Nick Newell didn’t do a thing for about three months after he retired.
“I just rested,” the former World Series of Fighting lightweight standout said. “I did nothing, just let my body heal. Didn’t set foot in a gym or anything.”
From there, the Connecticut native hit the ground running. Newell retired at age 29 toward the end of 2015 with a 13-1 record in part because of nagging injuries that seemed to keep him from performing at his best, and in part because he wanted to get the rest of his life in order.
Now he’s back. Legacy Fighting Alliance announced Monday that Newell will come out of retirement and compete under its banner, and in his first interview since, Newell explained to MMA Fighting what he’s been up to and why he’s returning now.
“At the end of the day, I missed it,” Newell said. “I’m a competitive person, I enjoy the competition, it’s something that you can’t quite describe unless you’ve done it. But I wanted to make sure I was doing it for the right reasons and now it feels right.”
During his meteoric rise through the sport — Newell garnered attention earlier than most due to his condition as a congenital amputee, as his left arm ends just below the elbow — he found himself caught up in the gears of the sport’s never-ending assembly line.
“I was never able to think about my future,” Newell said. “I never had time. I got my college degree, the fighting thing took off, and one thing happened after another. I bought a condo and it was just, it’s not like I was making millions of dollars right? I had to fight three times a year just to be able to pay my bills.
“I started thinking about my future, and meanwhile, my back goes out, my neck’s injured, I tore my MCL,” Newell continued. “I’ve never been one to half-ass anything. I didn’t want to be one of those guys left with nothing. I needed to take a second to breathe and to think about my life after fighting.”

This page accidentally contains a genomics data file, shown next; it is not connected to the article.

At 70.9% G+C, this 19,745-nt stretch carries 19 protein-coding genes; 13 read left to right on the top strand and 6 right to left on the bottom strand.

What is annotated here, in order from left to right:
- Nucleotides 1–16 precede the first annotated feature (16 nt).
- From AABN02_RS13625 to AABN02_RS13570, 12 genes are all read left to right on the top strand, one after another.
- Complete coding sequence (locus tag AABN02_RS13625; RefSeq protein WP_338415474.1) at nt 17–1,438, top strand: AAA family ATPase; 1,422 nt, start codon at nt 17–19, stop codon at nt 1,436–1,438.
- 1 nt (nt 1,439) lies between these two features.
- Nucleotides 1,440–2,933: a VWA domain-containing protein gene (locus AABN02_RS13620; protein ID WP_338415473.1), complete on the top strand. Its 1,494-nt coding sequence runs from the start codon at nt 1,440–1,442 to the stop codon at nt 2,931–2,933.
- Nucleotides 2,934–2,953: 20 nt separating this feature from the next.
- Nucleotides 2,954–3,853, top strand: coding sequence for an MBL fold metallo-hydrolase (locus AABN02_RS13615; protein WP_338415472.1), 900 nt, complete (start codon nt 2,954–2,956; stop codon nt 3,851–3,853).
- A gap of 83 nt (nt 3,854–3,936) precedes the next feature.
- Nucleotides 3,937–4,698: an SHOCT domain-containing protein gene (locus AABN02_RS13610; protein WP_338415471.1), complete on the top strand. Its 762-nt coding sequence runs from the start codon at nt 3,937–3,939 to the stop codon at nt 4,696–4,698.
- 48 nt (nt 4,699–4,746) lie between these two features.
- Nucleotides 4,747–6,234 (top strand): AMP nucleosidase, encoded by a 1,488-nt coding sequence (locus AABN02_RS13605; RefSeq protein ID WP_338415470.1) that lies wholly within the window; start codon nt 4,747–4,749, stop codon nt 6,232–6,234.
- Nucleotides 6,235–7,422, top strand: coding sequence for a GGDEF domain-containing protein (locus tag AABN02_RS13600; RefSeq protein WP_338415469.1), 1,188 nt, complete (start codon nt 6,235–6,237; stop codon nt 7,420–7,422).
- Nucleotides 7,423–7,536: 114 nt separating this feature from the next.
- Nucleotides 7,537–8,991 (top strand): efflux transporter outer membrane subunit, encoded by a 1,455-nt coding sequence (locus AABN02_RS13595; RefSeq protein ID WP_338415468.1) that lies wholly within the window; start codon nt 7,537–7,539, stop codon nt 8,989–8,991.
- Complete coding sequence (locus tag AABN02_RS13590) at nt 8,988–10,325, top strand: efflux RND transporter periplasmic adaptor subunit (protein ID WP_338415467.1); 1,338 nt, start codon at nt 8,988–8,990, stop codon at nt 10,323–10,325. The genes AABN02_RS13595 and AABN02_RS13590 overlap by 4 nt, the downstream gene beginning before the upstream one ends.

In April 2016, Newell opened his gym in West Haven, Conn., an affiliate of the Fighting Arts Academy of Springfield, Mass. He teaches everything from pro MMA classes to youth fitness classes. One of his fighters, middleweight Justin Sumter, walked into his gym with an 0-1 pro record and is now 4-1 and a regular in the CES promotion.
“Getting the gym up and running and thriving helped me get back to the right place,” Newell said. “I don’t have to fight for money now. I don’t have to worry about whether my bills will get paid. I can do this for my legacy, and I can do this because I love to compete.”
Newell is targeting early 2018 for his return bout. He’s getting married in November and going on a honeymoon from there, and he’s not going to make like Jeremy Stephens and postpone it.
“My fiancee’s been with me since before she even knew what MMA was,” Newell said. “I’m training all the time, so it’s not like I’m out of shape, but we’re going to have our wedding, the honeymoon, the holidays, then I’ll hit the ground running with the New Year and I hope to fight soon thereafter.”
For all Newell has accomplished — and he retired on a two-fight win streak — the bout he’s heard most about was the one he lost: A second-round TKO to then-WSOF lightweight champion Justin Gaethje at WSOF 11 in 2014.
“That’s the one everyone comes up to me and talks about,” Newell said. “That’s how it is, 13-1 and they ask about the one.”
Gaethje’s gone on to big things — after running through WSOF, he went to the UFC, where his debut win over Michael Johnson in July is considered by many the frontrunner for 2017 Fight of the Year — but Newell doesn’t hate.
“I can’t resent him,” Newell said. “It was his day. I definitely had my moments in the fight, but I’m at my best when I can impose my wrestling and I wasn’t able to. Justin’s a respectful guy and he represents the sport well, so I’m happy for his success.”
And Newell holds out hope that one day, the door will open to him, as well. The UFC’s previous ownership was wary of bringing on a fighter with Newell’s condition. While no one’s said anything explicitly to the contrary, he hopes new ownership will have a different attitude.
“I mean, the UFC isn’t going to bring on someone who’s been retired for two years,” Newell said. “But the world’s changing. I know I’m one of the best fighters in the world. I know I could go in there and beat half the guys in the division now. I feel great, as good as I’ve ever felt. I’m just going to go out there and prove myself all over again, and this time, make it so there’s no doubt I belong.”